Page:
232 N. Perkins Rd.

Common China-fir (Cunninghamia lanceolata)

Cunninghamia lanceolata is a species of evergreen coniferous tree in the cypress family. It is native to south-central and southeast China. They may reach 160 feet in height. In vernacular use, it is sometimes called China-fir, although it is not a fir. The genus name, Cunninghamia, honors Dr. James Cunningham, a British doctor who introduced this species into cultivation in 1702 and botanist Allan Cunningham. The general shape of the tree is conical with tiered, horizontal branches that are often pendulous toward the tips. It bears softly spined, leathery, stiff, green to blue-green needle-like leaves that spiral around the stem with an upward arch. The foliage may turn bronze-tinted in very cold winter weather. The cones are small and inconspicuous at pollination in late winter, the pollen cones in clusters of 10-30 together, the female cones singly or 2-3 together.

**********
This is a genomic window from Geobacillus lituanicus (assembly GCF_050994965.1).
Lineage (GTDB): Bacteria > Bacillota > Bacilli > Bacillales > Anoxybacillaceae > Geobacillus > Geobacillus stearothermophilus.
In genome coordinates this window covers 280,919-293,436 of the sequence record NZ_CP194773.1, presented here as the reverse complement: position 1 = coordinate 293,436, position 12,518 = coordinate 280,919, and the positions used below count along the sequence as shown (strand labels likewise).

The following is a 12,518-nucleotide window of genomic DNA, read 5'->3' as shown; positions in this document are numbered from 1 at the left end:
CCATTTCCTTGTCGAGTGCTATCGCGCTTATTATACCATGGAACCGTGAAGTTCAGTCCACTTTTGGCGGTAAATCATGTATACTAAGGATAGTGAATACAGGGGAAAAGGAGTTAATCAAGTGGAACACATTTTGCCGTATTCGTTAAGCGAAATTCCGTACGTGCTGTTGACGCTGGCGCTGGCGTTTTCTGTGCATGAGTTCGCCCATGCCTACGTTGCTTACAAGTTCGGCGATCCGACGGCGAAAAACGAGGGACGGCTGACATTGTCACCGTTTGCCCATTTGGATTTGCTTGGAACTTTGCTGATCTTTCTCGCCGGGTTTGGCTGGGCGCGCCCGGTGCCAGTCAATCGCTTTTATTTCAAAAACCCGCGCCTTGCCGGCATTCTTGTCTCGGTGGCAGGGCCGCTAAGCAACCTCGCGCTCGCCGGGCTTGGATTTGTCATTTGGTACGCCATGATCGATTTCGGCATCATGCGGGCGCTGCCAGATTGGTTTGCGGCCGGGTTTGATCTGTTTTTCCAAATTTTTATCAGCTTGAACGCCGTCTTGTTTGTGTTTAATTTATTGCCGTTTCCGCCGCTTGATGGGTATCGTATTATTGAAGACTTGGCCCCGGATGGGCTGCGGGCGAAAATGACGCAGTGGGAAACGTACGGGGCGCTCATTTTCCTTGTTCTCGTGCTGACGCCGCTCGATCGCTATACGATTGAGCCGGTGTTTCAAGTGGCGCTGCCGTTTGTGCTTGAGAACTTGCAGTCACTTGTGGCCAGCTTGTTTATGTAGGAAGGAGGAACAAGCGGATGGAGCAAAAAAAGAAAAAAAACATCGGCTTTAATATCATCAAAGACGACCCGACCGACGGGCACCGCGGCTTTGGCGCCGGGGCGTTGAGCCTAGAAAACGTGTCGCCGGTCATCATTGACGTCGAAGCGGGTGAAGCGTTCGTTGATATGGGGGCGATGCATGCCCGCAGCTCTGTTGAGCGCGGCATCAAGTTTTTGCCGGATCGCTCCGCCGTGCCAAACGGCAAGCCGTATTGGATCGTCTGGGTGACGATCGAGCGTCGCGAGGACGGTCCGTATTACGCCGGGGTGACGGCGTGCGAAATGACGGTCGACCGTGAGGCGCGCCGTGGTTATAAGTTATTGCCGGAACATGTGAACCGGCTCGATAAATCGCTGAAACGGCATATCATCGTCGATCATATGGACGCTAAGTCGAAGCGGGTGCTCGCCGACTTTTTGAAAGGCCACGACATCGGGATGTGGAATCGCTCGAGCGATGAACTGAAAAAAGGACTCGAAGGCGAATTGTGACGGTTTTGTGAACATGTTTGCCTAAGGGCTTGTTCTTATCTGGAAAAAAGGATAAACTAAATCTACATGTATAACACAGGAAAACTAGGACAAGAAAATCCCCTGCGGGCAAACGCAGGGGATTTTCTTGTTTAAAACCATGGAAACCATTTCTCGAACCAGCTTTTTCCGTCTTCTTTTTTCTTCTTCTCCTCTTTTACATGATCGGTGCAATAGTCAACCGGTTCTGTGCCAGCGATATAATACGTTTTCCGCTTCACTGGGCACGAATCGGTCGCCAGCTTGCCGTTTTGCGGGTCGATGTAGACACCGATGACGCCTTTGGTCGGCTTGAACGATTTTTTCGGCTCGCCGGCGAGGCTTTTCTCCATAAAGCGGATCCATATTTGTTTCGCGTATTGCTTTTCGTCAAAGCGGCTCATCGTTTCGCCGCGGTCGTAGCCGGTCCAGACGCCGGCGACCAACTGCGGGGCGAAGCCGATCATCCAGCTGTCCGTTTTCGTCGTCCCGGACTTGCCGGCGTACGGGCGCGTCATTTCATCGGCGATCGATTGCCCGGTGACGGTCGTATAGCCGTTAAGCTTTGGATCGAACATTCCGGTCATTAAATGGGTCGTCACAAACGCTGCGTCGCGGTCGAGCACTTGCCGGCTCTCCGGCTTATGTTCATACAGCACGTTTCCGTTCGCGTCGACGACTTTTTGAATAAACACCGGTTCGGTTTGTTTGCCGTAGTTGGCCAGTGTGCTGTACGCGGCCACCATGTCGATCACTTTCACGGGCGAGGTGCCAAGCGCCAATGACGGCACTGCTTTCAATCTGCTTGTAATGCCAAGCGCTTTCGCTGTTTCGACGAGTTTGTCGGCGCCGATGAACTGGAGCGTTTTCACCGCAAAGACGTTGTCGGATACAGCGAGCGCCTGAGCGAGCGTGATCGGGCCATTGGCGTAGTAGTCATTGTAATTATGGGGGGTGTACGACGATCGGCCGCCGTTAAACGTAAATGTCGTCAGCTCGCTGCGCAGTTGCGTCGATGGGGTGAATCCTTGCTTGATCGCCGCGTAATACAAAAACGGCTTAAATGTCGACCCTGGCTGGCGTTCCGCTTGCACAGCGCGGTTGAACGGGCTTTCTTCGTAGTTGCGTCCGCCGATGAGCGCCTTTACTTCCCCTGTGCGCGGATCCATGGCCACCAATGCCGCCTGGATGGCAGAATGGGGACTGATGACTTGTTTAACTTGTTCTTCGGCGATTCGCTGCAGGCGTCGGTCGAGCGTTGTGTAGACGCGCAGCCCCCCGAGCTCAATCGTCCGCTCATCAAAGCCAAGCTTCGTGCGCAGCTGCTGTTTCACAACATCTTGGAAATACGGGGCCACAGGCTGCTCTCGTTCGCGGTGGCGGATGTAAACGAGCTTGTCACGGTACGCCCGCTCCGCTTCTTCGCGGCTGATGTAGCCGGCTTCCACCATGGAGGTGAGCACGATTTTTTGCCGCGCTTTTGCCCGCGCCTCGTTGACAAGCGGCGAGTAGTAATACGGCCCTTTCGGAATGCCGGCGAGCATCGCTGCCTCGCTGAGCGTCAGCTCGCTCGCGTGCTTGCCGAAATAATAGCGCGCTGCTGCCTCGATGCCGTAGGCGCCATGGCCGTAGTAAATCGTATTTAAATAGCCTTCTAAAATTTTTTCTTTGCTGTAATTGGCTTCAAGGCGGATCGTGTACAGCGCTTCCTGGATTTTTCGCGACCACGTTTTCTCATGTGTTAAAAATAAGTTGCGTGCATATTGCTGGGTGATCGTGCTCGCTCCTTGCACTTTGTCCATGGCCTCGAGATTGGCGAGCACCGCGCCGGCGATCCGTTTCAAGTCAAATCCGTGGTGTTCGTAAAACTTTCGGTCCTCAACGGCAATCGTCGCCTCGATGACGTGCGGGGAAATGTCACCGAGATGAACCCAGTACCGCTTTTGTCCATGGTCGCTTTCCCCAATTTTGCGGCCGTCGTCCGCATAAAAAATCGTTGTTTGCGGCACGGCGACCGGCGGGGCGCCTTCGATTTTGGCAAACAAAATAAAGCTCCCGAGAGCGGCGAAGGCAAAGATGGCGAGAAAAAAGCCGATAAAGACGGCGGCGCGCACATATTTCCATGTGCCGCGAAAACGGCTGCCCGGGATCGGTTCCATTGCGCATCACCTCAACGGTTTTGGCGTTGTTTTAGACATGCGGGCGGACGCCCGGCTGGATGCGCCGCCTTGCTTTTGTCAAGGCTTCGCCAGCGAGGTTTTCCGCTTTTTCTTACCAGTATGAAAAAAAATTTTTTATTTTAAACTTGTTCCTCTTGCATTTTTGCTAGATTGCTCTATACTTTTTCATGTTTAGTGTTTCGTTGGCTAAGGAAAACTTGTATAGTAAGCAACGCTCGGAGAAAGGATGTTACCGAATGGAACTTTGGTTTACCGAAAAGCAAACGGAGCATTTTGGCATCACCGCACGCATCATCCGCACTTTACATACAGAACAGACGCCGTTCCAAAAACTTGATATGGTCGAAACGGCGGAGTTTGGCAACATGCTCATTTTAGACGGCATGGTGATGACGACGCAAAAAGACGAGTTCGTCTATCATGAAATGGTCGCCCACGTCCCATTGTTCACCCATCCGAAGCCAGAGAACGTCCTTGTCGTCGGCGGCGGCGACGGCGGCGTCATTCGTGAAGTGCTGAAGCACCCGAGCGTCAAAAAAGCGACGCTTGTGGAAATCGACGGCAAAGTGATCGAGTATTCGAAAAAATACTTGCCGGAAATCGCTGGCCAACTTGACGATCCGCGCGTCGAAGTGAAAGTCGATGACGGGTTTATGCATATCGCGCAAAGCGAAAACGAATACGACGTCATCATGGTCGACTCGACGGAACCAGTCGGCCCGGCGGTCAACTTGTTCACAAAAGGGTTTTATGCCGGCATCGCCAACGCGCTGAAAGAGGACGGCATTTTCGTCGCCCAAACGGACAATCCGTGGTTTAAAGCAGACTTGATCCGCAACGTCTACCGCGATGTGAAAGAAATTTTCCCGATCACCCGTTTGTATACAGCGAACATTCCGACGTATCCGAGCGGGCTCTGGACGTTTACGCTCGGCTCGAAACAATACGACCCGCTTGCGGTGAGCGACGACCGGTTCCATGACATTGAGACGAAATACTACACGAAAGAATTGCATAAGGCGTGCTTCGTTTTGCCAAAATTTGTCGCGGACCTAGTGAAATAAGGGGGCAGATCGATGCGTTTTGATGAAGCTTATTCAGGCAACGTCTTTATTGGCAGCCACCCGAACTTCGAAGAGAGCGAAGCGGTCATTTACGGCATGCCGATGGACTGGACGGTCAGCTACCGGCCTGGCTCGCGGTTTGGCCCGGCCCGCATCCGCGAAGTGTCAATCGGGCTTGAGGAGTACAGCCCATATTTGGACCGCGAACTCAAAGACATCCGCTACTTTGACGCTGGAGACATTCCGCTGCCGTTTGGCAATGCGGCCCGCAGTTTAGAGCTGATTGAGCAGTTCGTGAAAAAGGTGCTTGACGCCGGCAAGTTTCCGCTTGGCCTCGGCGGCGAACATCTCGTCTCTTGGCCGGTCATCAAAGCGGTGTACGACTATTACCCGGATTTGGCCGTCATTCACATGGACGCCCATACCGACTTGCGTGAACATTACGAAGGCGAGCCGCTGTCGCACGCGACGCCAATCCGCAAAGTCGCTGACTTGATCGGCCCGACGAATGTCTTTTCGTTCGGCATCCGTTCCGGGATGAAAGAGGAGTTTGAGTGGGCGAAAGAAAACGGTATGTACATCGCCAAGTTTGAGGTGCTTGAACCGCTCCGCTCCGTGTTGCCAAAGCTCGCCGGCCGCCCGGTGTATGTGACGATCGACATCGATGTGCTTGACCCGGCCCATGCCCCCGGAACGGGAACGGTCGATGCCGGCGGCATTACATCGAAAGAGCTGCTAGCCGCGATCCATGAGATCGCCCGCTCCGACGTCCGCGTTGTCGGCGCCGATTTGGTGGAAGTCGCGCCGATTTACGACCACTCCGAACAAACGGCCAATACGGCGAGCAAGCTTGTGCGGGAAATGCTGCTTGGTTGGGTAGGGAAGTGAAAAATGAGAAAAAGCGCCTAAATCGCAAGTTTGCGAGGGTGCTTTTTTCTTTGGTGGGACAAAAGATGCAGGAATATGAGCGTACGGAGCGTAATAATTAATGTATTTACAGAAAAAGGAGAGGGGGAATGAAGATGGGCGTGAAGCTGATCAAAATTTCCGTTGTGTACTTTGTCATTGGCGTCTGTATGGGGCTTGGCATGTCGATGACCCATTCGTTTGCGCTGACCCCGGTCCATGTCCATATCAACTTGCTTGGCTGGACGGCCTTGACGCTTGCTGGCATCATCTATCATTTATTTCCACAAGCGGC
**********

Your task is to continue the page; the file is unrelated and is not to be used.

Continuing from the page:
Cunninghamia is a prized timber tree in China, producing soft, highly durable scented wood similar to that of Coast Redwood and Sugi. It is used in particular for manufacture of coffins and in temple building where the scent is valued. It is grown as an ornamental tree in parks and large gardens. 

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